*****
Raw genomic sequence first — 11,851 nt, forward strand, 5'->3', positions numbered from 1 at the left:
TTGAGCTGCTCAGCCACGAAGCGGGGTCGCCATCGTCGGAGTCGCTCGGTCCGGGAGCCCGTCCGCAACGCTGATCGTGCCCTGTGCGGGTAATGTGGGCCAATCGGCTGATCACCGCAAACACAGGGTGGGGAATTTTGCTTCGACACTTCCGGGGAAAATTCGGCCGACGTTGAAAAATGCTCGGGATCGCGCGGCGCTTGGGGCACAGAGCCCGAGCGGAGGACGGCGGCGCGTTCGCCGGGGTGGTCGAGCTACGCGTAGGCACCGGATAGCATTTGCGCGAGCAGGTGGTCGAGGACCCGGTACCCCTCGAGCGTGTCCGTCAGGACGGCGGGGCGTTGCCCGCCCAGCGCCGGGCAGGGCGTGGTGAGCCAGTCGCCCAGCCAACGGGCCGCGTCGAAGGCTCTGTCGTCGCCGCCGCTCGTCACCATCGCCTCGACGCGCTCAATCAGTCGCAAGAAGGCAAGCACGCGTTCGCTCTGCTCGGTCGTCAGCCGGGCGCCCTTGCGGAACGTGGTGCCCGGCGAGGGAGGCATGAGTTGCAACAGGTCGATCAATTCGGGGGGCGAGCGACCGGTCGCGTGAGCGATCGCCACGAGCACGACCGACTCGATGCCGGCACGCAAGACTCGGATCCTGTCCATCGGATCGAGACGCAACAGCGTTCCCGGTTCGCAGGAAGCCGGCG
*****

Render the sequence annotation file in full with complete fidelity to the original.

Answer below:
Raw genomic sequence first — 11,851 nt, forward strand, 5'->3', positions numbered from 1 at the left:
TTGAGCTGCTCAGCCACGAAGCGGGGTCGCCATCGTCGGAGTCGCTCGGTCCGGGAGCCCGTCCGCAACGCTGATCGTGCCCTGTGCGGGTAATGTGGGCCAATCGGCTGATCACCGCAAACACAGGGTGGGGAATTTTGCTTCGACACTTCCGGGGAAAATTCGGCCGACGTTGAAAAATGCTCGGGATCGCGCGGCGCTTGGGGCACAGAGCCCGAGCGGAGGACGGCGGCGCGTTCGCCGGGGTGGTCGAGCTACGCGTAGGCACCGGATAGCATTTGCGCGAGCAGGTGGTCGAGGACCCGGTACCCCTCGAGCGTGTCCGTCAGGACGGCGGGGCGTTGCCCGCCCAGCGCCGGGCAGGGCGTGGTGAGCCAGTCGCCCAGCCAACGGGCCGCGTCGAAGGCTCTGTCGTCGCCGCCGCTCGTCACCATCGCCTCGACGCGCTCAATCAGTCGCAAGAAGGCAAGCACGCGTTCGCTCTGCTCGGTCGTCAGCCGGGCGCCCTTGCGGAACGTGGTGCCCGGCGAGGGAGGCATGAGTTGCAACAGGTCGATCAATTCGGGGGGCGAGCGACCGGTCGCGTGAGCGATCGCCACGAGCACGACCGACTCGATGCCGGCACGCAAGACTCGGATCCTGTCCATCGGATCGAGACGCAACAGCGTTCCCGGTTCGCAGGAAGCCGGCG